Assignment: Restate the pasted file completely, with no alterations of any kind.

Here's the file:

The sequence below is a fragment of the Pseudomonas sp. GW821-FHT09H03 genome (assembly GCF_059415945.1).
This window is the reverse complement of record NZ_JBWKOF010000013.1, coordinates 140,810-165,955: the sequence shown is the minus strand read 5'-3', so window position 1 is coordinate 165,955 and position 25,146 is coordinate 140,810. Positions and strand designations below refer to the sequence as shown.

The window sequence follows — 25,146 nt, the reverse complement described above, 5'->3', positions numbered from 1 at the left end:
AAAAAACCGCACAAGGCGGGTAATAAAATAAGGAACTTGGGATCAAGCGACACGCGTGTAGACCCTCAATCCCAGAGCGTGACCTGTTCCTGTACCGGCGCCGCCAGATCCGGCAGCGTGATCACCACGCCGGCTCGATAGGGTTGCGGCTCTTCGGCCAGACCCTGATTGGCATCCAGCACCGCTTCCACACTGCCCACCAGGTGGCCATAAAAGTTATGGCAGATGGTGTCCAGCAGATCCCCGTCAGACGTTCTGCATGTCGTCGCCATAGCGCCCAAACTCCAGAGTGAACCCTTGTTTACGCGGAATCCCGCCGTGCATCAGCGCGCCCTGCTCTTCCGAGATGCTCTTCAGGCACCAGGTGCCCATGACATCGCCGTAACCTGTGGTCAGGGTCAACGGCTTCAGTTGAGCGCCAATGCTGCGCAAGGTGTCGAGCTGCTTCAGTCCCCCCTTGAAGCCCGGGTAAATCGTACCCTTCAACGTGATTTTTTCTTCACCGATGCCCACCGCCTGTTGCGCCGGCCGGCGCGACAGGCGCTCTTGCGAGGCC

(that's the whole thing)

The sequence below is a fragment of the Pseudomonas sp. GW821-FHT09H03 genome (assembly GCF_059415945.1).
This window is the reverse complement of record NZ_JBWKOF010000013.1, coordinates 140,810-165,955: the sequence shown is the minus strand read 5'-3', so window position 1 is coordinate 165,955 and position 25,146 is coordinate 140,810. Positions and strand designations below refer to the sequence as shown.

The window sequence follows — 25,146 nt, the reverse complement described above, 5'->3', positions numbered from 1 at the left end:
AAAAAACCGCACAAGGCGGGTAATAAAATAAGGAACTTGGGATCAAGCGACACGCGTGTAGACCCTCAATCCCAGAGCGTGACCTGTTCCTGTACCGGCGCCGCCAGATCCGGCAGCGTGATCACCACGCCGGCTCGATAGGGTTGCGGCTCTTCGGCCAGACCCTGATTGGCATCCAGCACCGCTTCCACACTGCCCACCAGGTGGCCATAAAAGTTATGGCAGATGGTGTCCAGCAGATCCCCGTCAGACGTTCTGCATGTCGTCGCCATAGCGCCCAAACTCCAGAGTGAACCCTTGTTTACGCGGAATCCCGCCGTGCATCAGCGCGCCCTGCTCTTCCGAGATGCTCTTCAGGCACCAGGTGCCCATGACATCGCCGTAACCTGTGGTCAGGGTCAACGGCTTCAGTTGAGCGCCAATGCTGCGCAAGGTGTCGAGCTGCTTCAGTCCCCCCTTGAAGCCCGGGTAAATCGTACCCTTCAACGTGATTTTTTCTTCACCGATGCCCACCGCCTGTTGCGCCGGCCGGCGCGACAGGCGCTCTTGCGAGGCC